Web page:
1. Make sure it is clear that you want to listen – this usually reduces people’s resistance. And try to spend as much time understanding what the problem is that people are trying to solve before jumping in with solutions. I find the ‘Action Learning’ approach really useful for forcing you to stop trying to solve a problem before you actually really understand it.

2. Be respectful to people’s knowledge and experience and take the time to listen to how they think the problem should be solved (even if they do seem grumpy!). You may eventually decided to provide constructive challenge to their proposed solutions, but this will never be effective unless you really understand why they are proposing them.

3. Repeatedly  invite the experts to challenge any new ideas you have – and develop a thick skin!


And, just in case none of this works, you may also want to check out this post on dealing with disagreements…!


The enthalpy of aid

I have decided to continue my theme of exceedingly geeky analogies by today comparing international development to a chemical reaction. I don’t know if you remember when you learnt chemistry at school enthalpybut one of the few things I can remember is drawing these little ‘enthalpy graphs’ that show how reactions proceed. The graph shown here could for example represent setting fire to a very flamable thing – you need to put a bit of energy in at the beginning, but then the overall you get more energy out than you put in. The little bit of energy you put in at the beginning is called the activation energy.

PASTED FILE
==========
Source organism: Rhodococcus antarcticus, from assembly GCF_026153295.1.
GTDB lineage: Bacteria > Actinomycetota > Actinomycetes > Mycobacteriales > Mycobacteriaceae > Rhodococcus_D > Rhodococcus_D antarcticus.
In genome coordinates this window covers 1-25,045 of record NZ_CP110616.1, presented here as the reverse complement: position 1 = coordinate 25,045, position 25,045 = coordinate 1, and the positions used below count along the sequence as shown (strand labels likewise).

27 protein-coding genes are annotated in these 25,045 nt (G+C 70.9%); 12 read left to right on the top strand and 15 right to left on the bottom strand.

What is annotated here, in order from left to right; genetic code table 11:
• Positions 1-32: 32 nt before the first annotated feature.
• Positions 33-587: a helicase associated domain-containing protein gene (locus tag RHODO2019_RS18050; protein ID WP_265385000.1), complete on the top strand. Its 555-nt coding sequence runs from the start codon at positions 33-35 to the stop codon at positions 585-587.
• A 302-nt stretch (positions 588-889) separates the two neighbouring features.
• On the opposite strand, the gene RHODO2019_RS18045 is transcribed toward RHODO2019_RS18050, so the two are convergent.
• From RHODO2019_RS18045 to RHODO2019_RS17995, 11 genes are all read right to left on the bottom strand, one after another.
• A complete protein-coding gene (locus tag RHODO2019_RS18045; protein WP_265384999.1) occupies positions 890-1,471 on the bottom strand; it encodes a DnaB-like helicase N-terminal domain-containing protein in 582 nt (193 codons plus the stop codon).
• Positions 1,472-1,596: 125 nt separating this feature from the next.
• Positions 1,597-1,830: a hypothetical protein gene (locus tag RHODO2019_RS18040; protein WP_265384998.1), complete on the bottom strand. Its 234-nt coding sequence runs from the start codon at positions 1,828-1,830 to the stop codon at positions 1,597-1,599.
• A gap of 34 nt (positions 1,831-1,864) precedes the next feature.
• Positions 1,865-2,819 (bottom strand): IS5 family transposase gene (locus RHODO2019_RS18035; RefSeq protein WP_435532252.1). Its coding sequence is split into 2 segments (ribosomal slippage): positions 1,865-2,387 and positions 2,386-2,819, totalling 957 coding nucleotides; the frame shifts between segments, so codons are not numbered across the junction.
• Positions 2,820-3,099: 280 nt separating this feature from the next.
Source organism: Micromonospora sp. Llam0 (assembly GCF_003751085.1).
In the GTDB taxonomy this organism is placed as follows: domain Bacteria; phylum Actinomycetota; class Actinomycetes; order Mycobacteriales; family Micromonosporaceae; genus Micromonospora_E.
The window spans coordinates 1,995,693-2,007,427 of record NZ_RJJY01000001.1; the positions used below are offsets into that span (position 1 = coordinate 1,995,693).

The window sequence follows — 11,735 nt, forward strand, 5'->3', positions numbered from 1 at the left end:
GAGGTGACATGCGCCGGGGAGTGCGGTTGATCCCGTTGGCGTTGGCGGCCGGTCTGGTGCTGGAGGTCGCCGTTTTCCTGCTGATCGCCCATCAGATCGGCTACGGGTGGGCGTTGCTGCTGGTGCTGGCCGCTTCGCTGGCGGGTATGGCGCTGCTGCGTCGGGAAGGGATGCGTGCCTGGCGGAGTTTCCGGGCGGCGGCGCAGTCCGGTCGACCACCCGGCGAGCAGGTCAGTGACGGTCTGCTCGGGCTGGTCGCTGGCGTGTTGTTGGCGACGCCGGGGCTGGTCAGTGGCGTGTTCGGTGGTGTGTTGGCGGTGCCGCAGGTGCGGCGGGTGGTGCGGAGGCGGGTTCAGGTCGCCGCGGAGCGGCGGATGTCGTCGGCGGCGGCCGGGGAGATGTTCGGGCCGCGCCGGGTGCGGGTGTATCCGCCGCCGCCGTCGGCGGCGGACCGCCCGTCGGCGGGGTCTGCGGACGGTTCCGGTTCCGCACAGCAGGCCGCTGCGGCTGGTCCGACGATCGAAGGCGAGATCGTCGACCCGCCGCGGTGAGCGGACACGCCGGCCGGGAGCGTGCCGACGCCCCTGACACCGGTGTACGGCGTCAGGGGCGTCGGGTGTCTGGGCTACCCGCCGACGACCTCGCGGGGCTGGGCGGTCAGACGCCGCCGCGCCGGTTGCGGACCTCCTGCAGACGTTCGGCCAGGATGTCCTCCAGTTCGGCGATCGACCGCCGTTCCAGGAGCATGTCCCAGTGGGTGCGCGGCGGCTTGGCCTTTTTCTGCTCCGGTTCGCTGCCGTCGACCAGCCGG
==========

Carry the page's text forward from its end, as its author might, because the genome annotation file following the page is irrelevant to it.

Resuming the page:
I think that the very best international development projects are similar to this activation energy. They are projects which inject a little bit of additional funds, know-how, coordination or whatever to people and organisations who already have huge potential to make a difference. This is why I really like the new advertising campaign from Oxfam America – it highlights how relatively small amounts of investment can be enough to support people to really make a difference. It makes a welcome change to the dominant narrative in international development fundraising campaigns – think b-list celebrity rowing down a remote African river, giving out bed-nets to the poor (but happy) Africans. The Oxfam campaign, in contrast, highlights people living and working in developing countries who are working day in day out to make a difference in their community – and it demonstrates that the contribution that external actors can play can be important but is relatively minor.